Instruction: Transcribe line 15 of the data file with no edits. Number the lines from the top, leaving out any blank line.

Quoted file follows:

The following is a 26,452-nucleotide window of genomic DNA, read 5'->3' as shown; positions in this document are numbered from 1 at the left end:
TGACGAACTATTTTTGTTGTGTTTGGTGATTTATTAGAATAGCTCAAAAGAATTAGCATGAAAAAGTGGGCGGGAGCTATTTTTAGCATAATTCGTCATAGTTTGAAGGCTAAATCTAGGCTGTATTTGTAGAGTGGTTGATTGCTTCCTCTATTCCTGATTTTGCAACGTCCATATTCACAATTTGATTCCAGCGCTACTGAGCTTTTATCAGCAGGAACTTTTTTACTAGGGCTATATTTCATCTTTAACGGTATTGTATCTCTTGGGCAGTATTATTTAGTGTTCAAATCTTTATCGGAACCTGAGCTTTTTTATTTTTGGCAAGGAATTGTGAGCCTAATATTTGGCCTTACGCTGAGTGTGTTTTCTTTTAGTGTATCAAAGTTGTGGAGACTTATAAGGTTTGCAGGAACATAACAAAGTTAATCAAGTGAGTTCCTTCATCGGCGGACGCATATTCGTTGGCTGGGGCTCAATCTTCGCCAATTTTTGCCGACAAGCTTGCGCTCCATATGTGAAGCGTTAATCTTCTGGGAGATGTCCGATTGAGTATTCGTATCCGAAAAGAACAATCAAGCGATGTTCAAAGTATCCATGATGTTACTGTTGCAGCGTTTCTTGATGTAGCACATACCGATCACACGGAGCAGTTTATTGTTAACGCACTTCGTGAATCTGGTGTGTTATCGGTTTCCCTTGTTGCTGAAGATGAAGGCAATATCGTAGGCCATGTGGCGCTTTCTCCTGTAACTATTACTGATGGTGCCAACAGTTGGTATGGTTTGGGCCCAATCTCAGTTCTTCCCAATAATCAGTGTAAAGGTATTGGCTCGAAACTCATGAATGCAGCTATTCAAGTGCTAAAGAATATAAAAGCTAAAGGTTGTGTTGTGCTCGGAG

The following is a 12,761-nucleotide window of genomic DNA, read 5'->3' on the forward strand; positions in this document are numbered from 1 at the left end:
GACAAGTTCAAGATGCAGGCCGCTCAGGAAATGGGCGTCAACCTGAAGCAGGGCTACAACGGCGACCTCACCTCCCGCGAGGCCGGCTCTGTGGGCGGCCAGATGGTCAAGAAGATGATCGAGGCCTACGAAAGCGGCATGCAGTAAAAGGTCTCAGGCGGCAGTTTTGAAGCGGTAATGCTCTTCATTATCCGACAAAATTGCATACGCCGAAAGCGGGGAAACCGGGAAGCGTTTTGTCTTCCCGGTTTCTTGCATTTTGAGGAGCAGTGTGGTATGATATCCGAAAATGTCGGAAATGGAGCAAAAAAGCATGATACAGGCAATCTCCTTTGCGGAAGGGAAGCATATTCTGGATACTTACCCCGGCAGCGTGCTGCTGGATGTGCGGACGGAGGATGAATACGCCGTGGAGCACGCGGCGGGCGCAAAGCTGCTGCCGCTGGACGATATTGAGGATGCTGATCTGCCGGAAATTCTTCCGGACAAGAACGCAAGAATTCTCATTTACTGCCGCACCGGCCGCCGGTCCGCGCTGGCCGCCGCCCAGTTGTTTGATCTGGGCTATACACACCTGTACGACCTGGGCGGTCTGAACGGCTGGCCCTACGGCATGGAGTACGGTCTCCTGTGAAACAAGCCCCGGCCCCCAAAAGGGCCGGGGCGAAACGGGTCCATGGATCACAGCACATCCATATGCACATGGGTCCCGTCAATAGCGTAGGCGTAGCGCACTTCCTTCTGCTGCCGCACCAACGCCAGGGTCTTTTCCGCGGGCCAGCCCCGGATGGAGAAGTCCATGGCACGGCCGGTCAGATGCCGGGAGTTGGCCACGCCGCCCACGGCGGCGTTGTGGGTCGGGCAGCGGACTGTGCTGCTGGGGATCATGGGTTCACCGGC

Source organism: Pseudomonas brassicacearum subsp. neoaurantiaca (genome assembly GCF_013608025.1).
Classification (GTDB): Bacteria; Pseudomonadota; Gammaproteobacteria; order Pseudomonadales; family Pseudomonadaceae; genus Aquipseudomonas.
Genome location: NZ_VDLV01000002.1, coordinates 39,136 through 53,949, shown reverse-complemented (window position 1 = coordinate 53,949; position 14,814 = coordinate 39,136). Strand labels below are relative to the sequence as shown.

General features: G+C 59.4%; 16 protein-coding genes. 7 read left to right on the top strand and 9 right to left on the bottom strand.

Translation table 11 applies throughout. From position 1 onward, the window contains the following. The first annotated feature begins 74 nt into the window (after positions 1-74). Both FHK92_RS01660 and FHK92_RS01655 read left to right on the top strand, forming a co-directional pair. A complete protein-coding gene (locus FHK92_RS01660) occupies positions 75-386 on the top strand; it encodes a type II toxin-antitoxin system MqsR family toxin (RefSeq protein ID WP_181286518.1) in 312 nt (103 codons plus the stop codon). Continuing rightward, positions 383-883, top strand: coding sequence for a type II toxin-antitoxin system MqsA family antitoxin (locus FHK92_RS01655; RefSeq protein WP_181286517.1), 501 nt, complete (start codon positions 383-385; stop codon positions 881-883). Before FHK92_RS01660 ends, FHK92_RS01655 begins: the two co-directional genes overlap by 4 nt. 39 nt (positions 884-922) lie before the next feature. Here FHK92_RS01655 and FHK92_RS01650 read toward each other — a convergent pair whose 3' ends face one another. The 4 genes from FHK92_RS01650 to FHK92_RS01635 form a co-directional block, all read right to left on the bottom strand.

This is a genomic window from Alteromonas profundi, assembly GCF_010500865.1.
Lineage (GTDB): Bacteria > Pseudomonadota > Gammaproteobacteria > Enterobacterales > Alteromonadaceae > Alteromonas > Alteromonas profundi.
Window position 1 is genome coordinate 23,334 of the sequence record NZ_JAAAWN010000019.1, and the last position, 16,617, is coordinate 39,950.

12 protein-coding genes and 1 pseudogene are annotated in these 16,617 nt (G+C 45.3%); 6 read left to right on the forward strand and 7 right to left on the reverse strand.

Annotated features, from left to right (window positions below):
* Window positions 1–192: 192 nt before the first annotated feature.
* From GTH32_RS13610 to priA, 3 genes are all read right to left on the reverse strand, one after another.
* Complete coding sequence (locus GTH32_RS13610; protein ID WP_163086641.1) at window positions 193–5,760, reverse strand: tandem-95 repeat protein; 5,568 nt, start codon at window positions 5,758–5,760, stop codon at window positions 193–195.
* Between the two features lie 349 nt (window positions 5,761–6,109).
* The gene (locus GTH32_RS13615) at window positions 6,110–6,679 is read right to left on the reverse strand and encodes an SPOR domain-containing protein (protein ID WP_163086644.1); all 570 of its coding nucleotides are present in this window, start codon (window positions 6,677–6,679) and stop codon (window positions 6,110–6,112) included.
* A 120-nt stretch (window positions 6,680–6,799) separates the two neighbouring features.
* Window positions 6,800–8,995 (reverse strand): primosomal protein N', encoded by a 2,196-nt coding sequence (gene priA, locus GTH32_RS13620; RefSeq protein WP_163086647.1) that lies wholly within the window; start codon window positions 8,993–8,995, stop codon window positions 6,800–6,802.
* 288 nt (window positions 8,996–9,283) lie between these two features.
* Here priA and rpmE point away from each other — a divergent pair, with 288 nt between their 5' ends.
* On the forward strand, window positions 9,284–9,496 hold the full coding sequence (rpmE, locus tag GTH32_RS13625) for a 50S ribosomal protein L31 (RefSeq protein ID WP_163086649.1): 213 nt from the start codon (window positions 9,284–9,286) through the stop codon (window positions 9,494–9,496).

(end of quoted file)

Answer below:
* Window positions 1–192: 192 nt before the first annotated feature.